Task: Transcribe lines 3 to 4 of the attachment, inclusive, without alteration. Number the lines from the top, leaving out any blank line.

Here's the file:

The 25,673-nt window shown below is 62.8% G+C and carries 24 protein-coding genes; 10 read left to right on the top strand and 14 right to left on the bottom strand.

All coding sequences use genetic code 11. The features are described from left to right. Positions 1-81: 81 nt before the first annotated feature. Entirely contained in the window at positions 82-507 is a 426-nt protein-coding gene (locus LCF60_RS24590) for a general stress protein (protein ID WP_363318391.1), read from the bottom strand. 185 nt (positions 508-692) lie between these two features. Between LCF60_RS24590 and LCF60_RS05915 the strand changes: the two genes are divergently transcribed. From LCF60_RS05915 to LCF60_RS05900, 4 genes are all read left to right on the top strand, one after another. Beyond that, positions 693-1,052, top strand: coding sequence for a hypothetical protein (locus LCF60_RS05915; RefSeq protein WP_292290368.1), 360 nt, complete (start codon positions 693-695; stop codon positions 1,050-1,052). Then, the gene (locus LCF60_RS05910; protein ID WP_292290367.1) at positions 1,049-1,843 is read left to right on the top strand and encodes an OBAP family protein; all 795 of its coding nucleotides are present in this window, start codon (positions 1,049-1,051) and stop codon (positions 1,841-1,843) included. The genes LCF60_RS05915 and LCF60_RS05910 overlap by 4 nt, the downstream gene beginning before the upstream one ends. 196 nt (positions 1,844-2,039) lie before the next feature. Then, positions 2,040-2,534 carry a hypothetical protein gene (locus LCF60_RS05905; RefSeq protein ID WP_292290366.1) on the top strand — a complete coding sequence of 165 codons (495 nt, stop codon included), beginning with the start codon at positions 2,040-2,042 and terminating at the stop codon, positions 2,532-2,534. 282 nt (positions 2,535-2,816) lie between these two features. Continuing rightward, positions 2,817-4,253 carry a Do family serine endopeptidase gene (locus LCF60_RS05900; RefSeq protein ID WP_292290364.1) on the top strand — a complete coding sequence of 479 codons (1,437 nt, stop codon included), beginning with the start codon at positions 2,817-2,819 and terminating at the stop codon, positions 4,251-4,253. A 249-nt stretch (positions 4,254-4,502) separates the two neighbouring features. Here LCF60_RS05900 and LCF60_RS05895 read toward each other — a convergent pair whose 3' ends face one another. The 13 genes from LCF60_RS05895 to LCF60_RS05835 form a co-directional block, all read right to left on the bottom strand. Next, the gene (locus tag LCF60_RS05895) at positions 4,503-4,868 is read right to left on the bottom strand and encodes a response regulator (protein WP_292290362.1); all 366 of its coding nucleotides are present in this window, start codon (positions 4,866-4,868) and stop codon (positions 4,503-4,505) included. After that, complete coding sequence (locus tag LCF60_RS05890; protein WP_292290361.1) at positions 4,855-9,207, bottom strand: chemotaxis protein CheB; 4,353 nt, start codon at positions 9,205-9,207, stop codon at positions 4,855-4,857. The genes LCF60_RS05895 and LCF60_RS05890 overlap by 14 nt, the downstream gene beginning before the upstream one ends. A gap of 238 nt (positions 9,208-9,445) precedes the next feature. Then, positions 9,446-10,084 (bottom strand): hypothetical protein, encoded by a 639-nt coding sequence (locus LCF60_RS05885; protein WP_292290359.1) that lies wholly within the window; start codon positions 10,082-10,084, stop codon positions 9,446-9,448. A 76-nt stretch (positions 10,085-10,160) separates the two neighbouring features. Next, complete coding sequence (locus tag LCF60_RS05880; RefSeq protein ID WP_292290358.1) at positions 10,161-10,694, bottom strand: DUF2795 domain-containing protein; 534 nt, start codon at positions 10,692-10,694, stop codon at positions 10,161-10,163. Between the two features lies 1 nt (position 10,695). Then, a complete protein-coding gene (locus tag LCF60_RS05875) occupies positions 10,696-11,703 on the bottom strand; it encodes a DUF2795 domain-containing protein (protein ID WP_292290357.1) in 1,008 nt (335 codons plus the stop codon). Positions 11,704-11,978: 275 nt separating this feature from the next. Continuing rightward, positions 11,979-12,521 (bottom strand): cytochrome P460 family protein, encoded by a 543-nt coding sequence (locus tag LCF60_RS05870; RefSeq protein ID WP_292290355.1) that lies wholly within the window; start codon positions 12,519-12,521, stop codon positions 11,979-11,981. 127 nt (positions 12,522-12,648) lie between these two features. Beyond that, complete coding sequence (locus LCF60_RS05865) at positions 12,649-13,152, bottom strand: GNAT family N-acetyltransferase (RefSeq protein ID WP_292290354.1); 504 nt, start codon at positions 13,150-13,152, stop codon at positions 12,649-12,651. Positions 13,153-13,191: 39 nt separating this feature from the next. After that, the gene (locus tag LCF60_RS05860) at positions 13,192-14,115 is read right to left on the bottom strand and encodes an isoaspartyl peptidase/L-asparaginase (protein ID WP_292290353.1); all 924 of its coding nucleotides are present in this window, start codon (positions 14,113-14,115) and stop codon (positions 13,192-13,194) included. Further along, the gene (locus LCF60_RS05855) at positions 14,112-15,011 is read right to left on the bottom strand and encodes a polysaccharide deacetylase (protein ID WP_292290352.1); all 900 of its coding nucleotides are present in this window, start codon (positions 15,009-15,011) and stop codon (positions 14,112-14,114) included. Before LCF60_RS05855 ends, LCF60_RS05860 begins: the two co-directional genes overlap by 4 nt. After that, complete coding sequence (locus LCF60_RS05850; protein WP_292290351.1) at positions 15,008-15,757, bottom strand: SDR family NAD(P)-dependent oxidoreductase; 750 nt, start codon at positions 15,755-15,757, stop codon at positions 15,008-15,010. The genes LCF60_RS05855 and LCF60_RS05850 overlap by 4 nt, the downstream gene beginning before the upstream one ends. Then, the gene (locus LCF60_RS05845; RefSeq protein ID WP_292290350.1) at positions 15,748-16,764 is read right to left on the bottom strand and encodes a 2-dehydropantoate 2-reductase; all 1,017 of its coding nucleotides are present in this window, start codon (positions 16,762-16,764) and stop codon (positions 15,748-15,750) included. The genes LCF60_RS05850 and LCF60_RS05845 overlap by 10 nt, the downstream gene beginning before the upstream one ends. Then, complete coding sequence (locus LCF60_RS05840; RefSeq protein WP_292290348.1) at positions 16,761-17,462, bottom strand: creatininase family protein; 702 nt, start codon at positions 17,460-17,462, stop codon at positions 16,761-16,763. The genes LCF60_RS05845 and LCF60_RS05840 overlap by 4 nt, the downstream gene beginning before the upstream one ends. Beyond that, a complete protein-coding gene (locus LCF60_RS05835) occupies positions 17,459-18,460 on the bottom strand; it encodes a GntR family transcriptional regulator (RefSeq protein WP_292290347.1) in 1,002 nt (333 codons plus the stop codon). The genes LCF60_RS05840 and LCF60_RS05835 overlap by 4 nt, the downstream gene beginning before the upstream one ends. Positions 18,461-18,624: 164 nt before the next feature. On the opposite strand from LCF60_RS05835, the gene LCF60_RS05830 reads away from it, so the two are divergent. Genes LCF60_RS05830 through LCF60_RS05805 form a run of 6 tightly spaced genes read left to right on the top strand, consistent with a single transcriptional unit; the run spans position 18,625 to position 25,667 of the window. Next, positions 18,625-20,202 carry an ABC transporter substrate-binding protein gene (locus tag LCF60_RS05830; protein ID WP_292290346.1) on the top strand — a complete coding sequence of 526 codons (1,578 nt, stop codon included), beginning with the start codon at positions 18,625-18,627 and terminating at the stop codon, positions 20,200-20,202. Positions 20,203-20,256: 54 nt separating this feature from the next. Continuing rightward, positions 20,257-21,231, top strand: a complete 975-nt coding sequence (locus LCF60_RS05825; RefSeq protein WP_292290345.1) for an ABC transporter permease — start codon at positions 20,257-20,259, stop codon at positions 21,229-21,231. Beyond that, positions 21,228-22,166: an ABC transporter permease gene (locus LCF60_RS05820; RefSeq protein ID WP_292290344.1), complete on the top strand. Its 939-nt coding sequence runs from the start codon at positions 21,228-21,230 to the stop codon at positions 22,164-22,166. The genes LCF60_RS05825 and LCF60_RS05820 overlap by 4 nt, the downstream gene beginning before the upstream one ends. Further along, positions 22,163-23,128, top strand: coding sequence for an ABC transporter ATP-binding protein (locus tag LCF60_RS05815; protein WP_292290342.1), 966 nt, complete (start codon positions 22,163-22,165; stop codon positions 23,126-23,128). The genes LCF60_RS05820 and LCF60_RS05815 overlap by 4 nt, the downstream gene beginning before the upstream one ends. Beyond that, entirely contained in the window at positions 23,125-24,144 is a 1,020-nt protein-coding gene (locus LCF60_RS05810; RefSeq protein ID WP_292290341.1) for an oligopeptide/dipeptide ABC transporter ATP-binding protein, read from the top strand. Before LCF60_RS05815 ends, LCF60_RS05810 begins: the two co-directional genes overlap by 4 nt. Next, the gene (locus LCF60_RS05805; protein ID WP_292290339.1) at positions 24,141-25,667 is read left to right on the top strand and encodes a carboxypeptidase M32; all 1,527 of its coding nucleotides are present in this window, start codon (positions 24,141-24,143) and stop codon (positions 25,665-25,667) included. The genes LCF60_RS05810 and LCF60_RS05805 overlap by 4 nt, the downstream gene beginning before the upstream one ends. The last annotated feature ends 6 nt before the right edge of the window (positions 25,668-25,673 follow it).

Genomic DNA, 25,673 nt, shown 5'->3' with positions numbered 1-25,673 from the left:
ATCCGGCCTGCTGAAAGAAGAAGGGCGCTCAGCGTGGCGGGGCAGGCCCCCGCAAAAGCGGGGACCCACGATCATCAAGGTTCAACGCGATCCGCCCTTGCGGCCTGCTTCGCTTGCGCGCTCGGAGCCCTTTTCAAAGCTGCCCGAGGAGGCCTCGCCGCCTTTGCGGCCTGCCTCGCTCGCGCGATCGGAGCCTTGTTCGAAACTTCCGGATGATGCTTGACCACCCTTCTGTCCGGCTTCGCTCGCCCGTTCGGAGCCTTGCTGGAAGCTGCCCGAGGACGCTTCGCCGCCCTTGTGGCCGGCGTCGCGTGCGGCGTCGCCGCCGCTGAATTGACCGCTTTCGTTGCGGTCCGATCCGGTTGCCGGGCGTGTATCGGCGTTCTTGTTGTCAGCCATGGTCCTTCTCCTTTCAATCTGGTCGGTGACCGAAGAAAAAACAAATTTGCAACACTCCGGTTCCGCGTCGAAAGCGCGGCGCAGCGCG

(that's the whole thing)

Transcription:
Genomic DNA, 25,673 nt, shown 5'->3' with positions numbered 1-25,673 from the left:
ATCCGGCCTGCTGAAAGAAGAAGGGCGCTCAGCGTGGCGGGGCAGGCCCCCGCAAAAGCGGGGACCCACGATCATCAAGGTTCAACGCGATCCGCCCTTGCGGCCTGCTTCGCTTGCGCGCTCGGAGCCCTTTTCAAAGCTGCCCGAGGAGGCCTCGCCGCCTTTGCGGCCTGCCTCGCTCGCGCGATCGGAGCCTTGTTCGAAACTTCCGGATGATGCTTGACCACCCTTCTGTCCGGCTTCGCTCGCCCGTTCGGAGCCTTGCTGGAAGCTGCCCGAGGACGCTTCGCCGCCCTTGTGGCCGGCGTCGCGTGCGGCGTCGCCGCCGCTGAATTGACCGCTTTCGTTGCGGTCCGATCCGGTTGCCGGGCGTGTATCGGCGTTCTTGTTGTCAGCCATGGTCCTTCTCCTTTCAATCTGGTCGGTGACCGAAGAAAAAACAAATTTGCAACACTCCGGTTCCGCGTCGAAAGCGCGGCGCAGCGCG